Carlos Alcaraz gets ‘joy’ from fans cheering for him and not Novak Djokovic

(Photo by Nicolò Campo/LightRocket via Getty Images)
(Photo by Nicolò Campo/LightRocket via Getty Images) /

There has been a seemingly decade-long conversation among fans about why or why not Novak Djokovic is not as well-liked as Roger Federer and Rafael Nadal. Perhaps this is simply perception, though we can see in tournaments how many crowds react to Djokovic when facing nearly any other player. This is especially true when Djokovic takes on Carlos Alcaraz as Alcaraz seems to have the crowd firmly behind him.

Of course, the debate about who is the best-liked tennis player is different from who is the best player. That can be tangibly argued and Novak Djokovic’s numbers are simply better overall than Federer and Nadal. Perhaps Carlos Alcaraz will surpass Djokovic’s record numbers one day, but he is a long way from that currently.

Carlos Alcaraz might also benefit from not having played against Federer and Nadal at the height of those players’ powers. There was no natural dislike from a real rivalry as we saw between Djokovic versus Federer and Djokovic versus Nadal. That said, fans of Federer and Nadal did not seem to dislike the other player with the same vitriol that they disliked Djokovic.

Carlos Alcaraz is appreciative that fans choose him over Novak Djokovic

Alcaraz spoke about how fans have reacted to him ahead of an exhibition match he played last week in Mexico City against Tommy Paul. That was also the same match where Alcaraz hit a wondrous shot between his legs with his back to Tommy Paul that was a clear winner down the line. It was the kind of shot that has caused fans to fall in love with the Spaniard.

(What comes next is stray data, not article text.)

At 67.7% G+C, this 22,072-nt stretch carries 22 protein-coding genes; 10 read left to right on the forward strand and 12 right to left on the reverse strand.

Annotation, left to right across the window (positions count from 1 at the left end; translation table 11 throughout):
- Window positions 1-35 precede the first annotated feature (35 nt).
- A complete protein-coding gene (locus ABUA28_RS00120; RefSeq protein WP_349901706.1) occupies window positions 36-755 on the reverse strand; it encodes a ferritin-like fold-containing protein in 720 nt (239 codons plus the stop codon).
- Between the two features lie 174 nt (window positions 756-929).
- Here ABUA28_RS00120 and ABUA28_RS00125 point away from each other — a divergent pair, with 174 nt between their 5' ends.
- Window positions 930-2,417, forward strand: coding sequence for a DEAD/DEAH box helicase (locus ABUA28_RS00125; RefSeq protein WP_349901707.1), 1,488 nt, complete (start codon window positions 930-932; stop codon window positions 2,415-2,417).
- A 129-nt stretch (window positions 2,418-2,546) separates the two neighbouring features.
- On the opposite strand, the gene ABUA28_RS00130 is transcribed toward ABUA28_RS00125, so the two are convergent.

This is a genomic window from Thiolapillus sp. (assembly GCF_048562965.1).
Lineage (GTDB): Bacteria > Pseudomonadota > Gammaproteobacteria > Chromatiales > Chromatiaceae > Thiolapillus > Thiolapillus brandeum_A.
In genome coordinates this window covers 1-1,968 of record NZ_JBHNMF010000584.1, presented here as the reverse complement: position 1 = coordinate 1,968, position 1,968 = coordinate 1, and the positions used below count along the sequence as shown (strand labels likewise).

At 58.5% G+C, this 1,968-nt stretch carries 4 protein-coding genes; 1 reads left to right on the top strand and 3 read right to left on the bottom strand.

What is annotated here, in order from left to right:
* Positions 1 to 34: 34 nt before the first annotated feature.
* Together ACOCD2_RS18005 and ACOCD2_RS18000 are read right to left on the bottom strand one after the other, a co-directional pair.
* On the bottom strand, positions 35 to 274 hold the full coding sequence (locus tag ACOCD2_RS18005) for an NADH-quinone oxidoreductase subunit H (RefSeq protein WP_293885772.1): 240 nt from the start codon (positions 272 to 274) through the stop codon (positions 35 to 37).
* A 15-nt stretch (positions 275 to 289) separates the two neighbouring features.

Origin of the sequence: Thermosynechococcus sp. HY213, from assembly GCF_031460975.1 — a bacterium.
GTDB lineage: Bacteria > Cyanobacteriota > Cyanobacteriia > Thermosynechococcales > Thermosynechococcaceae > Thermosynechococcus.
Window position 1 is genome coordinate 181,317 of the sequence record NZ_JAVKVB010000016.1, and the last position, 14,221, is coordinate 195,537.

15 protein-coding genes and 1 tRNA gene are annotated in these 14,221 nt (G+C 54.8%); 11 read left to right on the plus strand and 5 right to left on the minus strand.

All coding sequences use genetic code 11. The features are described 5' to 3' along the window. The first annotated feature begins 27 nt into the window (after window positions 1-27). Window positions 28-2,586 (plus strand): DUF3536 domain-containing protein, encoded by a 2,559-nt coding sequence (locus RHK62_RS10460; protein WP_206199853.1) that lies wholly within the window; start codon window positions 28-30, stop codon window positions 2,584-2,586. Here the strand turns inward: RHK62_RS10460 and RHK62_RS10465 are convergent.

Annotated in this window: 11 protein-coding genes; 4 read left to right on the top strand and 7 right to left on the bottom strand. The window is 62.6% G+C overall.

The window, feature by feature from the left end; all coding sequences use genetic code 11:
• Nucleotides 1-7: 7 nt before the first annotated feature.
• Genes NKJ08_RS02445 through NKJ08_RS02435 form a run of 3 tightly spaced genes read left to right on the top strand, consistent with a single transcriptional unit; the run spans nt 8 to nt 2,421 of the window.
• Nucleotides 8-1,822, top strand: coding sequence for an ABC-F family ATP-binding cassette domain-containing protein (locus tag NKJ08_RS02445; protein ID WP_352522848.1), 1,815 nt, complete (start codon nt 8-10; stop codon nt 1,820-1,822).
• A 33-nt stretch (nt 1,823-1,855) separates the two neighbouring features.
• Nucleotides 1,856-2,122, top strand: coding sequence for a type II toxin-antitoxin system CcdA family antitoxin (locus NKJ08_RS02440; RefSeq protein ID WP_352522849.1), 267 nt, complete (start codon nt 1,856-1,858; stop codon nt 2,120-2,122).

Alcaraz said about the fans, especially those who might be fans of Federer and Nadal but not Djokovic, “It is an extra motivation and a joy to have those fans of Rafa or Federer perhaps, not all, but a large part, cheering me on when I play against him…It is wonderful.”

Of course, English is not Carlos Alcaraz’s first language and he is still young enough to have not mastered a non-native language the way Federer, Nadal, and Djokovic were able to master over time. The longer he plays, and the more tournaments he wins where he has to give speeches in English, his knowledge of the language will increase. But the use of the word “joy” there seems clearly intentional and that kind of word might only increase the rivalry between Carlos Alcaraz and Novak Djokovic. Tennis fans should get joy from that.

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